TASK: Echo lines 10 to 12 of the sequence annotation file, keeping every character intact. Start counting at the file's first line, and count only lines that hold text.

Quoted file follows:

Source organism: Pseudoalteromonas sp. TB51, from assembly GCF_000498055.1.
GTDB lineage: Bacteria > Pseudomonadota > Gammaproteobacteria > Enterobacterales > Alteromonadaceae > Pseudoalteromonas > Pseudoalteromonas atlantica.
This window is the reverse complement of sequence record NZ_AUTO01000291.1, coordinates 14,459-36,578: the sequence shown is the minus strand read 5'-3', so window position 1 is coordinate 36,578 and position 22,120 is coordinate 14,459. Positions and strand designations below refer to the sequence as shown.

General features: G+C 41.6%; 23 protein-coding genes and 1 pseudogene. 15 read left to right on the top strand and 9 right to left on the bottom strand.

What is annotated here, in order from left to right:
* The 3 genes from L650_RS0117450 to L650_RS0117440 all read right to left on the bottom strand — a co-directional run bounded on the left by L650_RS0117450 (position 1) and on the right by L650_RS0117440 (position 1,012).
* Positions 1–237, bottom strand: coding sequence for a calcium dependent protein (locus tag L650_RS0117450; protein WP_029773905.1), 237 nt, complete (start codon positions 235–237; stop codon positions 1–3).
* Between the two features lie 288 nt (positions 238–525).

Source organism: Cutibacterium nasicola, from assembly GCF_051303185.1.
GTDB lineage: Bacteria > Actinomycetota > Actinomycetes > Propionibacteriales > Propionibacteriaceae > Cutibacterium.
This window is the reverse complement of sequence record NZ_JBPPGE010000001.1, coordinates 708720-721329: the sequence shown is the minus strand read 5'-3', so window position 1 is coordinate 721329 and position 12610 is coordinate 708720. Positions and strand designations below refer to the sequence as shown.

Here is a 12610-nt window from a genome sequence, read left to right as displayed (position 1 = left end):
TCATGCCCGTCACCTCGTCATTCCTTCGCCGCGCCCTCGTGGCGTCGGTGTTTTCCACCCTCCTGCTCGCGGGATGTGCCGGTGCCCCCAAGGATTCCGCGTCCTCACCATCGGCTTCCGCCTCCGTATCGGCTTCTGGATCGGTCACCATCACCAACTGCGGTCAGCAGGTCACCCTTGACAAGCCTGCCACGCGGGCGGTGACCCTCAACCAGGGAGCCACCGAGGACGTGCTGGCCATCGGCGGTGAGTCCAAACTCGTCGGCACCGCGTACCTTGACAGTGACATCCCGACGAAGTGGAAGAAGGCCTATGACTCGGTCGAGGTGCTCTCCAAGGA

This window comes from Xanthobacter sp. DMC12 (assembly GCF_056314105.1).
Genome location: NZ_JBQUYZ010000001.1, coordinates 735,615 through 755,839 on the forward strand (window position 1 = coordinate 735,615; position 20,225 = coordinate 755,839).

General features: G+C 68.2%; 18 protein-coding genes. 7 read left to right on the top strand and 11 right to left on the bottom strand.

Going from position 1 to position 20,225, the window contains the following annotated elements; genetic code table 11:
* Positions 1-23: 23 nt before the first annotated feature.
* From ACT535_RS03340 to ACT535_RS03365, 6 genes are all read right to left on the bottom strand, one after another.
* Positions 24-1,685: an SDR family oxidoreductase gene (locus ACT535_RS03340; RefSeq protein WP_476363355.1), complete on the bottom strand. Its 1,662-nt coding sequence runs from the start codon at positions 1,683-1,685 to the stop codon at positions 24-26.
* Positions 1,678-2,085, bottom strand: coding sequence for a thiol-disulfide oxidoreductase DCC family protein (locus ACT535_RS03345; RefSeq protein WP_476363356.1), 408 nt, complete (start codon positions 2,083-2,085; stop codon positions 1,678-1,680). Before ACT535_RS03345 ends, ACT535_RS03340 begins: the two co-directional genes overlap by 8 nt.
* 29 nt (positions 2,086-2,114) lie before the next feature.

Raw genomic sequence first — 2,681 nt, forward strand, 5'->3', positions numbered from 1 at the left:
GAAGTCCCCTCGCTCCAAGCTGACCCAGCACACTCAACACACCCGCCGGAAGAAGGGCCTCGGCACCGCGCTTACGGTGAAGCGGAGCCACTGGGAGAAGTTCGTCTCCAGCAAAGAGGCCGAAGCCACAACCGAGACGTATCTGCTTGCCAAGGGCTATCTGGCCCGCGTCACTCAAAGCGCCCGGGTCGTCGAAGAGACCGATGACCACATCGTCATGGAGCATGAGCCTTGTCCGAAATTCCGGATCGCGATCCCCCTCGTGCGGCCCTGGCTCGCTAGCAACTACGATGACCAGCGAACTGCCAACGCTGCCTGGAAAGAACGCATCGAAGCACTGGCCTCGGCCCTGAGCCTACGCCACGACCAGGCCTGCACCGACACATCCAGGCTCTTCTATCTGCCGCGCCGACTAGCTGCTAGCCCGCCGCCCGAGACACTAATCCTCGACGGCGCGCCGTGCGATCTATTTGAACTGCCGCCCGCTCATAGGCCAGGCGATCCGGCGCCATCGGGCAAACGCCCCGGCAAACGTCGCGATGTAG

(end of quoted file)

GTDB lineage: Bacteria > Actinomycetota > Actinomycetes > Propionibacteriales > Propionibacteriaceae > Cutibacterium.
This window is the reverse complement of sequence record NZ_JBPPGE010000001.1, coordinates 708720-721329: the sequence shown is the minus strand read 5'-3', so window position 1 is coordinate 721329 and position 12610 is coordinate 708720. Positions and strand designations below refer to the sequence as shown.

Here is a 12610-nt window from a genome sequence, read left to right as displayed (position 1 = left end):